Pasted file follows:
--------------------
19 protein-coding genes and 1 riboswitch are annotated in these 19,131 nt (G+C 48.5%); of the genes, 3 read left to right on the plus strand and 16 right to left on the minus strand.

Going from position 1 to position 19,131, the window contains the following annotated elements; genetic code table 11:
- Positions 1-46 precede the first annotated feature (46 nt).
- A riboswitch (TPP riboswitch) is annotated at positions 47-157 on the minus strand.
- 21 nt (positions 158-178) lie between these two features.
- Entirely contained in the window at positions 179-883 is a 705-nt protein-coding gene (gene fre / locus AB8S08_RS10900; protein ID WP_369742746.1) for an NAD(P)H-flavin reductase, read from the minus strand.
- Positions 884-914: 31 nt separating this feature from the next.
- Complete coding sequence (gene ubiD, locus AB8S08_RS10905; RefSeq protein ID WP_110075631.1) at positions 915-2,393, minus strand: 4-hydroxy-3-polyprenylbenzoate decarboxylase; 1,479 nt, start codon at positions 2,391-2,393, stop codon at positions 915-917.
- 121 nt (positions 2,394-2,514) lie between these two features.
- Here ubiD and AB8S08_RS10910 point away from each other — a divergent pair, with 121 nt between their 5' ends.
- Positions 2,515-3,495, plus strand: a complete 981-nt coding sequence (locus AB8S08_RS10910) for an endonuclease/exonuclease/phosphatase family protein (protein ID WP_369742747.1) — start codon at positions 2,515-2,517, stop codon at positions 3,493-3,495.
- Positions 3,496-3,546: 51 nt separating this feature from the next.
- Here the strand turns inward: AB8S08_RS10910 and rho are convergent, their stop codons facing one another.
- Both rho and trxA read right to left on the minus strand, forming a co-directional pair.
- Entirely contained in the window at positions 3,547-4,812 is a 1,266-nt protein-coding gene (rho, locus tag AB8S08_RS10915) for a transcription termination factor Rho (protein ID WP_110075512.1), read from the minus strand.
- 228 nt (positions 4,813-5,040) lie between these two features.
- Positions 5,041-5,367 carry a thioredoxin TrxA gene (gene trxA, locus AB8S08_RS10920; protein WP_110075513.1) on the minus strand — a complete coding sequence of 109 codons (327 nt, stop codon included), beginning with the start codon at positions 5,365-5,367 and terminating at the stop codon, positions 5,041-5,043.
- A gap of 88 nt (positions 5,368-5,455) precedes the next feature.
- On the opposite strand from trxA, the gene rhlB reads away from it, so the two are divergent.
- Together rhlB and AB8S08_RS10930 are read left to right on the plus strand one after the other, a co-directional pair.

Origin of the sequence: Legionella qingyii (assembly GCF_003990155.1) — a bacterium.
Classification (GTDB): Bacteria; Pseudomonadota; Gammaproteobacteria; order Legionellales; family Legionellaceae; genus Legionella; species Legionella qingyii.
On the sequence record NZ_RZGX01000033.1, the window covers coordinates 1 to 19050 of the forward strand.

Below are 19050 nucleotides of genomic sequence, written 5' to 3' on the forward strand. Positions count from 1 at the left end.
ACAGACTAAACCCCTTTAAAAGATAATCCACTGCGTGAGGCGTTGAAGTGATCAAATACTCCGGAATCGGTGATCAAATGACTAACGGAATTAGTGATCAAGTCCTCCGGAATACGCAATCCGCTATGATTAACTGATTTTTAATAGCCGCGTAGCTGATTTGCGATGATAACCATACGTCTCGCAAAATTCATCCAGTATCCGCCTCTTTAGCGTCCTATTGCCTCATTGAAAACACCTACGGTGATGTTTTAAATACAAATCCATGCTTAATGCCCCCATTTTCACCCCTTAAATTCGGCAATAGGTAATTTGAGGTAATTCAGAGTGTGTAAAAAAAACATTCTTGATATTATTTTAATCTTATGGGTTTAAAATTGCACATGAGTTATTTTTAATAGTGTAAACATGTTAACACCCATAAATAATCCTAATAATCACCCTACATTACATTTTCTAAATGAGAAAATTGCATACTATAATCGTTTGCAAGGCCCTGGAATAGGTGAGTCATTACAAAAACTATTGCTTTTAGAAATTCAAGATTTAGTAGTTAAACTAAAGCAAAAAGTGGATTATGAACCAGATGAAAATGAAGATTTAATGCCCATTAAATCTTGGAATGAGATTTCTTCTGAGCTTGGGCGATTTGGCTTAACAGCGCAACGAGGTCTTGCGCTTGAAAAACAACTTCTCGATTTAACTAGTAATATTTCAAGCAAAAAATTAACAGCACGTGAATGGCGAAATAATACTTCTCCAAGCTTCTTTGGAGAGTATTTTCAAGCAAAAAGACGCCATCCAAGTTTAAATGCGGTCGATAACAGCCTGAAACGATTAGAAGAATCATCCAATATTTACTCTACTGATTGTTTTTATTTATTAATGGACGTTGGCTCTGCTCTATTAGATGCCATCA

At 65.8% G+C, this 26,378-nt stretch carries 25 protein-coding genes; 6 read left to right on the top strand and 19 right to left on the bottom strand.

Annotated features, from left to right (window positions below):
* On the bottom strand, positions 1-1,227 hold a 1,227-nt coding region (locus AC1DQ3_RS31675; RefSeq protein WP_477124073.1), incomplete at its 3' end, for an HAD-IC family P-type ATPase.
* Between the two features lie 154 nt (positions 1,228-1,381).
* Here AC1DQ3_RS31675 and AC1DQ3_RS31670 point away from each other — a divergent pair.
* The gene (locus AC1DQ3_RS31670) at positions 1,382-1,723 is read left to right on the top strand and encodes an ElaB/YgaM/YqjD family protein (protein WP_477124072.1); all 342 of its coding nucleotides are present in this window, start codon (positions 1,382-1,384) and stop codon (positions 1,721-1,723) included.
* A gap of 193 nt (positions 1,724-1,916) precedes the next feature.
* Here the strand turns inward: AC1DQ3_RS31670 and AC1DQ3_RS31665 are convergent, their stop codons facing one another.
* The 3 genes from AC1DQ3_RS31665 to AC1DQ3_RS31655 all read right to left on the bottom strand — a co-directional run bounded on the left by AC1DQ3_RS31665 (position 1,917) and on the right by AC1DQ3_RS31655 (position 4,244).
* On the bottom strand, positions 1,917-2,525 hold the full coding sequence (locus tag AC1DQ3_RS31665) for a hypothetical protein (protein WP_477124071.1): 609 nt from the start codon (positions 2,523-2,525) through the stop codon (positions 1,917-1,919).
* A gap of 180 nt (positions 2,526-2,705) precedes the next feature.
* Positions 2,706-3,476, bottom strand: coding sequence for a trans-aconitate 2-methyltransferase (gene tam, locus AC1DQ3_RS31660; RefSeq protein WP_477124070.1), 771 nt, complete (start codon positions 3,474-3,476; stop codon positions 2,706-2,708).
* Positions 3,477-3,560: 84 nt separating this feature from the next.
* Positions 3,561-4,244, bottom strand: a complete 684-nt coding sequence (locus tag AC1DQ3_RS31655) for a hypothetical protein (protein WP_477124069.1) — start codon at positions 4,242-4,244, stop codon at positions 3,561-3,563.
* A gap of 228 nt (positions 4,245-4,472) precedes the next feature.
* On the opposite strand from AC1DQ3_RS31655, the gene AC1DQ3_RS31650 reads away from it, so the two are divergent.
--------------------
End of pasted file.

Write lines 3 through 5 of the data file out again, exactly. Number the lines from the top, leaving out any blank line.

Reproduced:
- Positions 1-46 precede the first annotated feature (46 nt).
- A riboswitch (TPP riboswitch) is annotated at positions 47-157 on the minus strand.
- 21 nt (positions 158-178) lie between these two features.